But at this trial, there were these spectators, not my client’s friends, but at least two other camps of spectators that I am pretty sure were not in support of my client. They never spoke to me, didn’t look at me cross; one of them actually held the door for me on the way back from lunch. But, I could tell that they were probably there hoping for a different outcome. And they watched as I first characterized the event to the jury as being “…sex she later regretted…,” and not rape. And they watched as the logic of the complaining witness wilted under my cross-examination. And as I brought three witnesses who testified that there was no door on the room where she claimed to have been locked in by the alleged perpetrator.

They looked sort of disappointed in the beginning, and they seemed to during the course of the trial go from one sort of disappointed to another sort. It was weird. I'm not sure what I expected – maybe I was looking for a knowing "okay you got me" glance, at the end of it all. And maybe they did give me a look, and I missed it, since I was a little busy after all. But, I guess I am just confused about their lack of reaction, and I'm a little weirded out by them. And I'm sorry if you don't know me better, but it takes quite a bit weird me out.

I’m pretty sure that only if I could have produced a videotape showing them both laughing and a Hallmark card from each to the other thanking them for the great sex would these persons would have actually been convinced of my client’s innocence. But I had never before seen third parties so disheartened and unmoved by me doing my job successfully. And that's a first in ten years.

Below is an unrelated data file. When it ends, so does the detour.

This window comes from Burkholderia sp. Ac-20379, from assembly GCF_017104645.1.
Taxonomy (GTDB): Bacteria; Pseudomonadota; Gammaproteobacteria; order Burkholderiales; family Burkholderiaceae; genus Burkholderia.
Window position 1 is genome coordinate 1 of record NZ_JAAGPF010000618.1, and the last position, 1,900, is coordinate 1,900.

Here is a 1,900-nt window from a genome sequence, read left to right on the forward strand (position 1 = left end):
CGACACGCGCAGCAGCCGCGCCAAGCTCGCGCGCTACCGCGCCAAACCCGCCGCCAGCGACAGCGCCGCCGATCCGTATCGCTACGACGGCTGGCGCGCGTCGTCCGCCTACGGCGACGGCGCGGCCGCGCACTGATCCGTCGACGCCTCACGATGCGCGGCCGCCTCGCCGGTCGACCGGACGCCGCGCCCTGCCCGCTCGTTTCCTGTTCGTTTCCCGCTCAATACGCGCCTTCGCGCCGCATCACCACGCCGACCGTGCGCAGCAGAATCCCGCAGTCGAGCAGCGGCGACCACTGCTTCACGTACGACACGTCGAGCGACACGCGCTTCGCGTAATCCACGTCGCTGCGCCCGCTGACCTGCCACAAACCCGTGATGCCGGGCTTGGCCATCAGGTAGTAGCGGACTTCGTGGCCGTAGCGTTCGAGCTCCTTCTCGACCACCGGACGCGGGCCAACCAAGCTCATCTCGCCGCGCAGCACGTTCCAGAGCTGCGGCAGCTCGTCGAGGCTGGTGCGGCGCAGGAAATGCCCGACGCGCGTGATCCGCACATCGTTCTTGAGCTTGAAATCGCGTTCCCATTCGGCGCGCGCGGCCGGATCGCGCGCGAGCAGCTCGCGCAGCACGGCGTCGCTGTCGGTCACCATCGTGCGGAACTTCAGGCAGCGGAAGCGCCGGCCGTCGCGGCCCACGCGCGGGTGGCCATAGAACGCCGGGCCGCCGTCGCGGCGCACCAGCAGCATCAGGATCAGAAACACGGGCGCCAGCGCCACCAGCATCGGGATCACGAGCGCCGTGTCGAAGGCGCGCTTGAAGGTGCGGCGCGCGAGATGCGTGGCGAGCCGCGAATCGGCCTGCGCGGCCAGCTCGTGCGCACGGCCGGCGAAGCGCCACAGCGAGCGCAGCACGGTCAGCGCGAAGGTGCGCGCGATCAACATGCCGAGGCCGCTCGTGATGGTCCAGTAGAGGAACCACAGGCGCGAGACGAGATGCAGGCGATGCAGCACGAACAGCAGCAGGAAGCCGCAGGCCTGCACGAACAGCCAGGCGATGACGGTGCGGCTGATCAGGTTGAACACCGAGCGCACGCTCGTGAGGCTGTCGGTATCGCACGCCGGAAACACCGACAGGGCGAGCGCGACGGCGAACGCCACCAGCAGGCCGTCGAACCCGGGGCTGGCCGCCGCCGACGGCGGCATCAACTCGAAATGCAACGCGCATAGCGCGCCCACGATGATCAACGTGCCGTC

I told you there may not be a point to this.

The bar thing was more difficult. It was a straight landlord wanting a tenant who no longer had a lease to be terminated. I was hired to do it, and I did it. When the tenant’s representative contacted me, I tried to see if a settlement could be worked out, and it could not. I feel ok disclosing this much information, because the tenants have both posted a Facebook message disclosing all these facts, and there was a story in our local paper.

I’ll only add this comment. I felt a little sad about doing it – I’ve been there, my bands have played there, and I liked the place and all. But it was going to happen anyway, so it might as well have been me. Trust me when I say that most landlord/tenant disputes inevitably end up with the tenant gone, because the landlord is the owner. Keep that in your mind the next time you're in a lease dispute, will you?


A practicing attorney and semi-professional musician, Walker writes for his own amusement, for the sake of opinion, to garner a couple of laughs, and to perhaps provoke a question or two, but otherwise, he doesn't think it'll amount to much.

more about jeffrey d. walker


cleaning a dirty mouth
quitting cursing cold turkey
by jeffrey d. walker
topic: humor
published: 10.10.11

my cup runneth over
when the world's at your door, who do you let in?
by jeffrey d. walker
topic: humor
published: 2.25.02